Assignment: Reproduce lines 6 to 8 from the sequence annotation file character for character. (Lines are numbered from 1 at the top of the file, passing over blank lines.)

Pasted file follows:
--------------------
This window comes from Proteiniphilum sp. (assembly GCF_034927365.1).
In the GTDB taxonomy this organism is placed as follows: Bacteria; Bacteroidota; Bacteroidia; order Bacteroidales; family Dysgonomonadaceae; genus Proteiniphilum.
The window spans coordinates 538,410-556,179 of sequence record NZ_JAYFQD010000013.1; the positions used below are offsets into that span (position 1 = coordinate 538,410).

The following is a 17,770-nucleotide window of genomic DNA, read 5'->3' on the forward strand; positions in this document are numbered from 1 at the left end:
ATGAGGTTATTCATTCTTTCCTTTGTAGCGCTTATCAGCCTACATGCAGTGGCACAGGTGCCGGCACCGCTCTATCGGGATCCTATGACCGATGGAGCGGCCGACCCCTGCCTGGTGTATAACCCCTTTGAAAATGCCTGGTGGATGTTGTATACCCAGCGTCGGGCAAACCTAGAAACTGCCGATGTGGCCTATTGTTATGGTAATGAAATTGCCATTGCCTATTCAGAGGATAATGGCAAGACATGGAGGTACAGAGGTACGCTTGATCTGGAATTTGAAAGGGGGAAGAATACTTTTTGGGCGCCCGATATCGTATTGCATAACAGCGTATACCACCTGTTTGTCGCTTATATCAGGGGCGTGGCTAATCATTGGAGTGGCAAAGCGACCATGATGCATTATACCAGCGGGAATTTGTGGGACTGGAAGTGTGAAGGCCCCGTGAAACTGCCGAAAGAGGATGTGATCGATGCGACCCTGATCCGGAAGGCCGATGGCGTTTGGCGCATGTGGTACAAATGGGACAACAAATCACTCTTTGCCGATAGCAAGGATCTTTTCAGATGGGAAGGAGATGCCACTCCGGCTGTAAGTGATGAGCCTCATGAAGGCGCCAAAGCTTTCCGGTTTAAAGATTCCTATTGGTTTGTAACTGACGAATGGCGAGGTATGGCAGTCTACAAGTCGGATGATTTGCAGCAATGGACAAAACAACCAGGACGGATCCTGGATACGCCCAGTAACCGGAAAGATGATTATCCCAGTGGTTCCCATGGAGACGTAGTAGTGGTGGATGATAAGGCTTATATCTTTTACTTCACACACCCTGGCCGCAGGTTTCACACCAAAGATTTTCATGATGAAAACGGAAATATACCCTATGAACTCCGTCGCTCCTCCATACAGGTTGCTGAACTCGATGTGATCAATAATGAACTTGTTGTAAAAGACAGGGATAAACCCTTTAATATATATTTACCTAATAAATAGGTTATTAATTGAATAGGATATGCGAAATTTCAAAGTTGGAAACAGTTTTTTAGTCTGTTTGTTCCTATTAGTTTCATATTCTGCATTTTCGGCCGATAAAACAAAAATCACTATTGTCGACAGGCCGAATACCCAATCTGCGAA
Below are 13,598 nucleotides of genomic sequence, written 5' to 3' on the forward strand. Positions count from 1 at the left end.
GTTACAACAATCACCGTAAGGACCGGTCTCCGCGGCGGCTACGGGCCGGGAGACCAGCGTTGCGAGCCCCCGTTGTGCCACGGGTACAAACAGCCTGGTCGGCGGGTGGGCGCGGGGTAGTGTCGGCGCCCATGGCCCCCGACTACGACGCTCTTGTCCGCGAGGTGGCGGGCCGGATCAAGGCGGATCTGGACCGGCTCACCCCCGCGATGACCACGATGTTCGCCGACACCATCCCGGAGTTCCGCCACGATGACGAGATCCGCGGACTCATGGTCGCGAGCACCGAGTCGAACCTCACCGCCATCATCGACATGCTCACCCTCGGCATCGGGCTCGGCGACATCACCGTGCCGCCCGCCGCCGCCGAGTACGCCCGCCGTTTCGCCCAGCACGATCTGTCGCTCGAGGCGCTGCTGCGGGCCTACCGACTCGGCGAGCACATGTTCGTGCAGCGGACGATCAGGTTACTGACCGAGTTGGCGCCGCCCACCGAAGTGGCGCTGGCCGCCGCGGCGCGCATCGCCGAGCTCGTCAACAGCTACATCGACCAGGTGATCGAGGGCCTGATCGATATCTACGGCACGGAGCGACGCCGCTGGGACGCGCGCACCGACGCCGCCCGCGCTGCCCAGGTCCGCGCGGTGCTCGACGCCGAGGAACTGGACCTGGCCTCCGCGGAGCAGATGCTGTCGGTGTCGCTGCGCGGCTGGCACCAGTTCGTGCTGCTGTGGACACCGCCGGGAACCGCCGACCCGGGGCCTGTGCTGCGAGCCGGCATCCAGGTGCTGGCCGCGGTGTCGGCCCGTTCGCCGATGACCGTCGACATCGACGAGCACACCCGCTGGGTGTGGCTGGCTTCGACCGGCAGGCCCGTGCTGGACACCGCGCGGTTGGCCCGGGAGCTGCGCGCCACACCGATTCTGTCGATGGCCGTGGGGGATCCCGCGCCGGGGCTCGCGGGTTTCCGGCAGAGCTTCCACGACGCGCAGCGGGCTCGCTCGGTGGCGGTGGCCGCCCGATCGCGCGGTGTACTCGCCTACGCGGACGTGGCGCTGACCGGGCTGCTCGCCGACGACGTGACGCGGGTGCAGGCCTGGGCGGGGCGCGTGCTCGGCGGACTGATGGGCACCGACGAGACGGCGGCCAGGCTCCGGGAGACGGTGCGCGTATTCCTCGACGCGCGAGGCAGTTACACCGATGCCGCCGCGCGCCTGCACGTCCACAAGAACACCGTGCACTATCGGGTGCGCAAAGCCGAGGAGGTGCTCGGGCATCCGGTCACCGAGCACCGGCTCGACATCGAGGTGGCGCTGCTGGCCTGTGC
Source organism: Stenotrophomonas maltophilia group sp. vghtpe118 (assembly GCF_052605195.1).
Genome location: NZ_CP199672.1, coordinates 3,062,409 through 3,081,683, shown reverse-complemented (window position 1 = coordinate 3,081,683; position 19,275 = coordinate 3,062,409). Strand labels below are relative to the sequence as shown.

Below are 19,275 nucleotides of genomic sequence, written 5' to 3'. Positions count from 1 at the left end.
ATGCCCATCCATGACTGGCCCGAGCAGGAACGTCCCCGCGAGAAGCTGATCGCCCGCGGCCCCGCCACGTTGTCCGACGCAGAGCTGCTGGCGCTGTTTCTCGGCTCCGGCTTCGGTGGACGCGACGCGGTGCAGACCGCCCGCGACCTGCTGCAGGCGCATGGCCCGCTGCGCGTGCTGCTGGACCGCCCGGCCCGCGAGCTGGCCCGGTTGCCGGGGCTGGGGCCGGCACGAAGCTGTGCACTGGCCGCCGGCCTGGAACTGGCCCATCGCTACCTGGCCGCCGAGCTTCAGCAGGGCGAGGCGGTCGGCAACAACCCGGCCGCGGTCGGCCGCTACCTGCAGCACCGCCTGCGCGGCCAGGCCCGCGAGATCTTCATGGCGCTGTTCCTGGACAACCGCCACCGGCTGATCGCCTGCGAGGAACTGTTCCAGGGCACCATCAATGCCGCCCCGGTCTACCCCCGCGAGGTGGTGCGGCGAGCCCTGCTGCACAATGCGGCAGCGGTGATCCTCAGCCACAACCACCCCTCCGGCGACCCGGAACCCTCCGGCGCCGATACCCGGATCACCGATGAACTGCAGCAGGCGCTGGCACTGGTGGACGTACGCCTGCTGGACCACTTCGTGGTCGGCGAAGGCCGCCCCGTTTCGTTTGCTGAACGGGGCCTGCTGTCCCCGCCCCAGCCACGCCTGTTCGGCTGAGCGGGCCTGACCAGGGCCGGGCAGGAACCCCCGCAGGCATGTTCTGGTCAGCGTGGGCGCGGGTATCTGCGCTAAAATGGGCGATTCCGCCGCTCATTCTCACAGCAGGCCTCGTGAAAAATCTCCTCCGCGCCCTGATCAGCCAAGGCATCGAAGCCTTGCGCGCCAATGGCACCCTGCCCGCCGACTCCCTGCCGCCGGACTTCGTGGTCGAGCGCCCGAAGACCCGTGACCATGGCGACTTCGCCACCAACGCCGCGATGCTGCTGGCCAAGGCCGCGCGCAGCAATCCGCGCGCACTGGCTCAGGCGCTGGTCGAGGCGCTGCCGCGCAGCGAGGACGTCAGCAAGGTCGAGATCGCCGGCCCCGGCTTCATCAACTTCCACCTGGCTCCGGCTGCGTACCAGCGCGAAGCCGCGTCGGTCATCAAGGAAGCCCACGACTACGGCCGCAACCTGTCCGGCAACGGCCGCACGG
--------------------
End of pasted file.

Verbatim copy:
Below are 13,598 nucleotides of genomic sequence, written 5' to 3' on the forward strand. Positions count from 1 at the left end.
GTTACAACAATCACCGTAAGGACCGGTCTCCGCGGCGGCTACGGGCCGGGAGACCAGCGTTGCGAGCCCCCGTTGTGCCACGGGTACAAACAGCCTGGTCGGCGGGTGGGCGCGGGGTAGTGTCGGCGCCCATGGCCCCCGACTACGACGCTCTTGTCCGCGAGGTGGCGGGCCGGATCAAGGCGGATCTGGACCGGCTCACCCCCGCGATGACCACGATGTTCGCCGACACCATCCCGGAGTTCCGCCACGATGACGAGATCCGCGGACTCATGGTCGCGAGCACCGAGTCGAACCTCACCGCCATCATCGACATGCTCACCCTCGGCATCGGGCTCGGCGACATCACCGTGCCGCCCGCCGCCGCCGAGTACGCCCGCCGTTTCGCCCAGCACGATCTGTCGCTCGAGGCGCTGCTGCGGGCCTACCGACTCGGCGAGCACATGTTCGTGCAGCGGACGATCAGGTTACTGACCGAGTTGGCGCCGCCCACCGAAGTGGCGCTGGCCGCCGCGGCGCGCATCGCCGAGCTCGTCAACAGCTACATCGACCAGGTGATCGAGGGCCTGATCGATATCTACGGCACGGAGCGACGCCGCTGGGACGCGCGCACCGACGCCGCCCGCGCTGCCCAGGTCCGCGCGGTGCTCGACGCCGAGGAACTGGACCTGGCCTCCGCGGAGCAGATGCTGTCGGTGTCGCTGCGCGGCTGGCACCAGTTCGTGCTGCTGTGGACACCGCCGGGAACCGCCGACCCGGGGCCTGTGCTGCGAGCCGGCATCCAGGTGCTGGCCGCGGTGTCGGCCCGTTCGCCGATGACCGTCGACATCGACGAGCACACCCGCTGGGTGTGGCTGGCTTCGACCGGCAGGCCCGTGCTGGACACCGCGCGGTTGGCCCGGGAGCTGCGCGCCACACCGATTCTGTCGATGGCCGTGGGGGATCCCGCGCCGGGGCTCGCGGGTTTCCGGCAGAGCTTCCACGACGCGCAGCGGGCTCGCTCGGTGGCGGTGGCCGCCCGATCGCGCGGTGTACTCGCCTACGCGGACGTGGCGCTGACCGGGCTGCTCGCCGACGACGTGACGCGGGTGCAGGCCTGGGCGGGGCGCGTGCTCGGCGGACTGATGGGCACCGACGAGACGGCGGCCAGGCTCCGGGAGACGGTGCGCGTATTCCTCGACGCGCGAGGCAGTTACACCGATGCCGCCGCGCGCCTGCACGTCCACAAGAACACCGTGCACTATCGGGTGCGCAAAGCCGAGGAGGTGCTCGGGCATCCGGTCACCGAGCACCGGCTCGACATCGAGGTGGCGCTGCTGGCCTGTGC
Source organism: Stenotrophomonas maltophilia group sp. vghtpe118 (assembly GCF_052605195.1).